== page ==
Annual crab celebrations on Alaska's biggest island have far deeper meaning for a fishing community that specializes in the ocean's most dangerous catch.
By: Lynn Elmhirst, Host/Producer, BestTrip.tv
Quick geography quiz: What Alaskan island shares its name with one of the world's largest bears?
Did you think of Kodiak? The island, all 3670 square miles of it, is unforgettable. It's the second largest island in the U.S., with a rich and green landscape that has earned it the nickname the Emerald Isle.
Around 6500 people live on Kodiak, compared to an estimated population of 3500 Kodiak bears. One bear for every 2 people? Everyone agrees it's a good news story of a thriving population of a very unique animal. Kodiak bears, isolated from the mainland for over 12,000 years, are an even larger subspecies of the brown, or more dramatically named, Grizzly bear.
Kodiak bears are super-Grizzlies, rivaling polar bears for size. A male often weighs 1500 pounds, standing over 5 feet tall on all fours, 10 feet tall on his hind legs. That is twice as tall as I come in at 5'2"! That is one big carnivore. (Experts point out they are actually omnivores. I don't care if he occasionally has a salad. That's a big meat eater at the very peak of his food chain.)
The Kodiak National Wildlife Refuge draws visitors, especially for bear viewing, and outdoor activities like fishing. But the closest the film crew and I got to a Kodiak bear was the stuffed one in the sporting goods store when I went in to buy a pair of rubber boots.
We didn't take a photo of the Kodiak bear in Mack's Sporting Goods store. This one is by Nancy Heise.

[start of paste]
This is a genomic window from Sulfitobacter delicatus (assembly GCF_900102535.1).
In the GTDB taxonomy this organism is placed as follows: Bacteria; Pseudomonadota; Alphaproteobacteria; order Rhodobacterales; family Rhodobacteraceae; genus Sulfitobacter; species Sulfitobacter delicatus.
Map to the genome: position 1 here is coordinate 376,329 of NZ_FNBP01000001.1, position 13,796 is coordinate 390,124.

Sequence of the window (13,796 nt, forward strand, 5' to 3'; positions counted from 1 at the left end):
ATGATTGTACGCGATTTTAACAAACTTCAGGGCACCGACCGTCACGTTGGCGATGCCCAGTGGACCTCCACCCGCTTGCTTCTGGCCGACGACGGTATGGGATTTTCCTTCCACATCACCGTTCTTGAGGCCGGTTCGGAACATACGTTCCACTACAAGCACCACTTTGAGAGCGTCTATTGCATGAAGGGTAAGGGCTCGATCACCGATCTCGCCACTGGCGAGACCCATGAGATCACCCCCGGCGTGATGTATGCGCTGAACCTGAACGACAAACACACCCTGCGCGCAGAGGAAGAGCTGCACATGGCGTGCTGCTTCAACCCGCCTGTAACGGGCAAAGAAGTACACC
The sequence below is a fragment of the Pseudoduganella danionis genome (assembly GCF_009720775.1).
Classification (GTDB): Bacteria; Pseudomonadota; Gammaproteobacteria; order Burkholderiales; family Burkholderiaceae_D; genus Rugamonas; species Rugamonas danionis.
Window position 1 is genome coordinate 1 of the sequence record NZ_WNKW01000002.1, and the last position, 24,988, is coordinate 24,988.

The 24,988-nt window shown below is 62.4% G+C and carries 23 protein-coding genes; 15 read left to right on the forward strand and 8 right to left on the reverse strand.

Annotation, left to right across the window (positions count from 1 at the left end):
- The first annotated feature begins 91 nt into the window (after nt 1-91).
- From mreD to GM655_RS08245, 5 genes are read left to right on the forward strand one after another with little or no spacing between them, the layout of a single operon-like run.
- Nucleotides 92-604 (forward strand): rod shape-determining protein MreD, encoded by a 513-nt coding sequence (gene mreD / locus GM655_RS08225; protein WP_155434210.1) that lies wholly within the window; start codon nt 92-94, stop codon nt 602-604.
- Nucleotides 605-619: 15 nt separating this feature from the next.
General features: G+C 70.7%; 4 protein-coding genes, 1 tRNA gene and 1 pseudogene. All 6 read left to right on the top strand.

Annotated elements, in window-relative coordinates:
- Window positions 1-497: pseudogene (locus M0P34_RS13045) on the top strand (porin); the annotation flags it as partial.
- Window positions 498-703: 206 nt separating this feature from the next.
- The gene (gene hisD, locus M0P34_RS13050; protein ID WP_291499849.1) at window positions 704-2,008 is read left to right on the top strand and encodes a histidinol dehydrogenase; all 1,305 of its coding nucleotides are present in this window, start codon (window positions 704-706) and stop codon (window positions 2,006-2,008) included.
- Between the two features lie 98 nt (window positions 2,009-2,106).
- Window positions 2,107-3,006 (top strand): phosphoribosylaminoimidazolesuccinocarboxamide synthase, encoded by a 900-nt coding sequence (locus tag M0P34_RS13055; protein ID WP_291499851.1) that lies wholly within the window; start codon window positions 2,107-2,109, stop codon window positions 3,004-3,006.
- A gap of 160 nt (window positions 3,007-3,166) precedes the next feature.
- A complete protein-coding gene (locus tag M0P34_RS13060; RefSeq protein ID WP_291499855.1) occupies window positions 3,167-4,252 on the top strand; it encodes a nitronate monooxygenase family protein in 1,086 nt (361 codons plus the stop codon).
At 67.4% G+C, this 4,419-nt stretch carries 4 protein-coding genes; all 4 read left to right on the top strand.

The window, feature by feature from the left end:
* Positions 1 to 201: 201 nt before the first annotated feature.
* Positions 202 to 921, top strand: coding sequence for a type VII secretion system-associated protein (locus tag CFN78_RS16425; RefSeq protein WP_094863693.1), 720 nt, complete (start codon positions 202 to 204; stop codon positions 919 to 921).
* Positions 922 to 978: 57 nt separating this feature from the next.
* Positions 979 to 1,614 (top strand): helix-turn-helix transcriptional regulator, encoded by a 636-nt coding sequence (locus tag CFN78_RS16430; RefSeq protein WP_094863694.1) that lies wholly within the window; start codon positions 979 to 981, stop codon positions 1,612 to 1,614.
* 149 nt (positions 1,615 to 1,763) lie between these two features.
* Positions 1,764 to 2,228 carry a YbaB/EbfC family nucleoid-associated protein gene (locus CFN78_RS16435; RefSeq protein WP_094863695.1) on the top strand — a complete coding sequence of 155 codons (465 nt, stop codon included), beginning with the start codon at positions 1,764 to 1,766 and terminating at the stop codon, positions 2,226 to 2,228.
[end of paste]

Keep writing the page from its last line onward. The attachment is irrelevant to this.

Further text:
We were here for the Kodiak Crab Festival, a Memorial Day weekend celebration that kicks off a summer of long days after a dark winter.
Part Small-Town Food Festival
A crab celebration makes sense for this community. After the U.S made the Alaska Purchase in 1867, Kodiak became – and remains – a commercial fishing center. It is one of the top three fishing ports in the country, home to 650 boats, including Alaska's largest crab fishing vessels.
Part of the Kodiak Crab Festival is much like many other small town food festivals: a celebration of the abundance of their local food specialty. There's a parade, a midway, cooking contests, funny floppy crab hats, and yes! Eating crab.
It's odd to see what is in the rest of the world an expensive delicacy treated like a carnival fast food. You have Never. Tasted. Anything. Like. It. Fresh out of the sea, boiled, dipped in butter. You're a greasy mess sitting at a damp picnic table in the mist/light rain, and you couldn't have a better culinary experience at a 6-star restaurant in Paris.
But that is just one side to the Kodiak Crab Festival. If you've watched the TV show, you know Alaskan crab fishing has the highest rate of work deaths. Most are from drowning or hypothermia when men go overboard. Crab fishing takes place in the winter months when the harvests are prime, but the waters are at their iciest and most treacherous.
The dangerous work that is entertainment on TV in the comfort of your home is all too real for the residents of Kodiak. Everyone here knows crab fishermen who have lost their lives crabbing. They'll tell you the stories.
The other activities during the Kodiak Crab Festival reflect that reality.
Members of the Coast Guard base in Kodiak, the largest in the US, demonstrate helicopter / swimmer rescues in the harbor.
Survival suit races, where competitors vie to be the fastest to put on a cold-water survival suit and swim across the harbor, highlight the importance of survival skills.
And the most touching part for me: the Blessing of the Fleet, bells tolled for each life lost, and a sailing out of the harbor to cast a memorial wreath on the sea.
Alaska is rightly famous for the majestic scenery and wildlife, but a visitor's most memorable experiences will be meeting the people and hearing the tales of a lifestyle so different from our own.
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